Commodity Watch - Areas of Special Scientific Interest - ASSI
Saturday, 4 January, 2014
In Northern Ireland we are privileged to live in a rich and varied countryside, which embraces many features and landforms, from the extensive upland, down to our rugged coastline, sandy beaches and colourful lakeland regions. This network of rural environments is often home to some of the best examples of Northern Ireland’s impressive natural heritage.
Over a period of many generations farmers have fulfilled their role as not only food producer but also custodian of the countryside. The importance of such actions is reflected in the significant contribution the rural economy makes to the overall economy each year. There are however areas within NI which perhaps need a more sensitive approach in order to ensure the protection of special habitats, and plant or animal species which may be at risk of damage or even extinction.
Under the Environment (NI) Order 2002, the NIEA have an obligation to ensure that these regions are managed in a responsible manner. To date NIEA have designated in the region of 350 Areas of Special Scientific Interest, covering around 8% of the land with approximately 8000 land owners being affected. NIEA anticipate that they will try to grow this figure to 440 sites by 2016.
While to date NIEA’s focus has been on identifying sites of special scientific interest, it is anticipated that more emphasis will be placed on trying to ensure that these sites are brought up and maintained at the ‘favourable conservation standard’ expected by the EU. At present only 44% of ASSI’s are considered ‘in favourable condition’ by the EU.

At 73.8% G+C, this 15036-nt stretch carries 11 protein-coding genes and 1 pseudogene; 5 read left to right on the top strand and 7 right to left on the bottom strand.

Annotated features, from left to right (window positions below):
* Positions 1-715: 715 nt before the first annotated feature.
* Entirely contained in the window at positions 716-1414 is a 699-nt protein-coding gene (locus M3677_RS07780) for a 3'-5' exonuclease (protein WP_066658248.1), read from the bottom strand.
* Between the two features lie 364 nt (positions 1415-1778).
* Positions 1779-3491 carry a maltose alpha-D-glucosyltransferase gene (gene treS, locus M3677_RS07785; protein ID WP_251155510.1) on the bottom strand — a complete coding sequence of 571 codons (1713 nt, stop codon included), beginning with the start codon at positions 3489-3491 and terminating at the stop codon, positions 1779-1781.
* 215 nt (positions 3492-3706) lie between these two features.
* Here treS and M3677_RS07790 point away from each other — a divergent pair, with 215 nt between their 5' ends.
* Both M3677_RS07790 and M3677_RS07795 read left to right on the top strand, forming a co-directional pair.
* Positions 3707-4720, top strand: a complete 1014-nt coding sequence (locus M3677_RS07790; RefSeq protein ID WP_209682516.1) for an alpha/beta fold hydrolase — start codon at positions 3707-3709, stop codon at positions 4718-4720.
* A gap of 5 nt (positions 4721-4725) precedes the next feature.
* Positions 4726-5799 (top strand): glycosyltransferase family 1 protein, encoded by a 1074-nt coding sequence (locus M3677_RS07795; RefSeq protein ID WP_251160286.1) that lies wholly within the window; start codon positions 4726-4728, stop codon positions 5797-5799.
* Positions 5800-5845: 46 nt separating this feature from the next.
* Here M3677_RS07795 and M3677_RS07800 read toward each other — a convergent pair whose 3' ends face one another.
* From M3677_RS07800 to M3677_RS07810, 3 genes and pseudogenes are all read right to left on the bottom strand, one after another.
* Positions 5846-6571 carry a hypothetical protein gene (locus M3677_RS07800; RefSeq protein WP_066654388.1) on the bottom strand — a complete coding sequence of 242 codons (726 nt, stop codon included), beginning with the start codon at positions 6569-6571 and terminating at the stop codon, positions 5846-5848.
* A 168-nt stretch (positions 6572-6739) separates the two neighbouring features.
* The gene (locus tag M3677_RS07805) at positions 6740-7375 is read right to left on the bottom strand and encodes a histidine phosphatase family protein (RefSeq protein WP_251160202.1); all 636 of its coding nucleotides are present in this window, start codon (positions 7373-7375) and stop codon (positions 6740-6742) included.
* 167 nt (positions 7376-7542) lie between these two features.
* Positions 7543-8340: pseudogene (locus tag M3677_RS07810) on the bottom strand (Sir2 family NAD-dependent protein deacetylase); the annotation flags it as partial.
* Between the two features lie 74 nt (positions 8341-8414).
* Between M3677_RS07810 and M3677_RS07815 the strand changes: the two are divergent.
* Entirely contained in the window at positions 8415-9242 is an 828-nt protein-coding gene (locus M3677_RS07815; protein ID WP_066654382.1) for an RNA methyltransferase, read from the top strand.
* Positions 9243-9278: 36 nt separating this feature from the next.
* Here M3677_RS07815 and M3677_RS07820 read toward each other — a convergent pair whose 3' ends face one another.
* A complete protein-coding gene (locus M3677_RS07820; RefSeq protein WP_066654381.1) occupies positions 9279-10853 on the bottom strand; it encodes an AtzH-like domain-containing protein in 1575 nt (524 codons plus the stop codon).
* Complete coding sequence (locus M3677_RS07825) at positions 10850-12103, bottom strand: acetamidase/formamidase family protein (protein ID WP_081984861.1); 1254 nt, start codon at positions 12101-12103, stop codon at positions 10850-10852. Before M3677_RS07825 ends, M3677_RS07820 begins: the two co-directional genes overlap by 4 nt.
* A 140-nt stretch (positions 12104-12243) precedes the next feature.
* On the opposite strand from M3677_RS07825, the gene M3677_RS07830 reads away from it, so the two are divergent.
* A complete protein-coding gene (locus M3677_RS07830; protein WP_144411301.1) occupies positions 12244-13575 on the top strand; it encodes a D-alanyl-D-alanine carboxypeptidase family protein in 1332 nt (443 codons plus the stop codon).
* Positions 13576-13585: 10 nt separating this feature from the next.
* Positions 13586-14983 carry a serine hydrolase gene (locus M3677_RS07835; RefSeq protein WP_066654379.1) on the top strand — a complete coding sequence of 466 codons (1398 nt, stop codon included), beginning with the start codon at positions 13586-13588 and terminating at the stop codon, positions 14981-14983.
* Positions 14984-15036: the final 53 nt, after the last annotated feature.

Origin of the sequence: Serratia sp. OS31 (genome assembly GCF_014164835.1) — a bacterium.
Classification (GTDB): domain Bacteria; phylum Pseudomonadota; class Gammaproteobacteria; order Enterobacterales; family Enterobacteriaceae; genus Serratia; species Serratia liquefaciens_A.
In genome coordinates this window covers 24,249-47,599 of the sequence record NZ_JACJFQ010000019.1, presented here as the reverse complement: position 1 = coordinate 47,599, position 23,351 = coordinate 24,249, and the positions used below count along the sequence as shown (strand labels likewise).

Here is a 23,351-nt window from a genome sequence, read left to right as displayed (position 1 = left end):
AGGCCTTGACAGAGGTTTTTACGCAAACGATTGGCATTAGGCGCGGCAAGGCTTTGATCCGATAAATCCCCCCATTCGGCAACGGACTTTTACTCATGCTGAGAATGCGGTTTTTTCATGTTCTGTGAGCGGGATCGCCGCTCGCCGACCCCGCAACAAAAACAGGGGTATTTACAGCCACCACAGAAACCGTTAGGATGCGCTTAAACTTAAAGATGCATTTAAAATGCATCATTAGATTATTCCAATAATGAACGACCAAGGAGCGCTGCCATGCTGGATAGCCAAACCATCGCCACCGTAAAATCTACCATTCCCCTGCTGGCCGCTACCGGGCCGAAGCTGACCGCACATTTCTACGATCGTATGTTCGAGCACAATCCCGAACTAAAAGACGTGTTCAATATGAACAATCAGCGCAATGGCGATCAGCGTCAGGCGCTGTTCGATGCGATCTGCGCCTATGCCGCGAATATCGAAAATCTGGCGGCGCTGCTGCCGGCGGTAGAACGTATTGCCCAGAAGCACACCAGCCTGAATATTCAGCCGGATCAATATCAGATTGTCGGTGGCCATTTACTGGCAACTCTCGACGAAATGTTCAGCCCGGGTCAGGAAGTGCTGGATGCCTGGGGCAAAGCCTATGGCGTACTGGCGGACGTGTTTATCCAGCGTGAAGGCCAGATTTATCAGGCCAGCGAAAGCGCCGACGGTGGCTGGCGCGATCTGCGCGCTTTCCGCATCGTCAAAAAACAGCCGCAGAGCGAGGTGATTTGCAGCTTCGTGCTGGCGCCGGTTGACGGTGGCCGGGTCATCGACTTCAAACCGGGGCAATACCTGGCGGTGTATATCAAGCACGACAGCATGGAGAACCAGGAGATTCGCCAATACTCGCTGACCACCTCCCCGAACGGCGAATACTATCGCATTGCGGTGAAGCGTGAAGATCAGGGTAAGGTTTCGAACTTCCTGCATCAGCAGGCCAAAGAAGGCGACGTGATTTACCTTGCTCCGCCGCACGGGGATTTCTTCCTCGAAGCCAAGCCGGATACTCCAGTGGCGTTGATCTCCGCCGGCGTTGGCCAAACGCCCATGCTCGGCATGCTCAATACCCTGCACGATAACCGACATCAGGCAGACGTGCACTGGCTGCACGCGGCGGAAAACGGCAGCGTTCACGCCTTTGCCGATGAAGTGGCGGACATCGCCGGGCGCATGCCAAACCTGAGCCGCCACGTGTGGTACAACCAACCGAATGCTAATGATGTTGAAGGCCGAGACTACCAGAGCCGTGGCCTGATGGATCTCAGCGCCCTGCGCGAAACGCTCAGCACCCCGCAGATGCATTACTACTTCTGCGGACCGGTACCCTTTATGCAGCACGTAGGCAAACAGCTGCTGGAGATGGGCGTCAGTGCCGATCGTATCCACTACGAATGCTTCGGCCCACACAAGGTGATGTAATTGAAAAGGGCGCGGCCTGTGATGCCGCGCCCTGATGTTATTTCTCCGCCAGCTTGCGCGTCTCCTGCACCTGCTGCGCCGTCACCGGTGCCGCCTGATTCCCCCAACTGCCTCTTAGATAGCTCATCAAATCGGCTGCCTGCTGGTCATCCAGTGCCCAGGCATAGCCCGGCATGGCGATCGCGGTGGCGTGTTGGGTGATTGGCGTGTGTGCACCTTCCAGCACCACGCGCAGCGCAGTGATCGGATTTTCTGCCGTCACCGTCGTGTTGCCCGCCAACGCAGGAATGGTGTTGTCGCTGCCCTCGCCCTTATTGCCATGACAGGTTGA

For farmers, the acronym ASSI can often create a bit of a stir in their locality. Following a survey, NIEA will issue a citation which identifies what the key scientific interests are and what management techniques could be used to protect the site. While NIEA will make attempts to engage with farmers at a personal level to explain this complex procedure, understandably for many it is difficult to accept that on certain parcels of their land, another tier of bureaucracy will be added which can further complicate the management of a farm business.
One way in which both DARD and the NIEA wish to see this addressed is through a new agri-environment scheme which can specifically target these areas. However, with a reduced Rural Development 2014-2020 budget going forward and other competing priorities, particularly the need to improve competitiveness and instigate growth of the agri-food sector, it is necessary that more external support is required from other EU funding mechanisms to assist with the management of these sites.
For farmers however, this is not simply a matter of requiring additional support to assist with a change in management requirements, there needs to be greater recognition of the additional burden this creates above cross compliance. In this sense it is important that going forward there is a more meaningful process of consultation prior to designation and an understanding from Government that they need to work in partnership with farmers in order to help preserve and enhance our rural environment.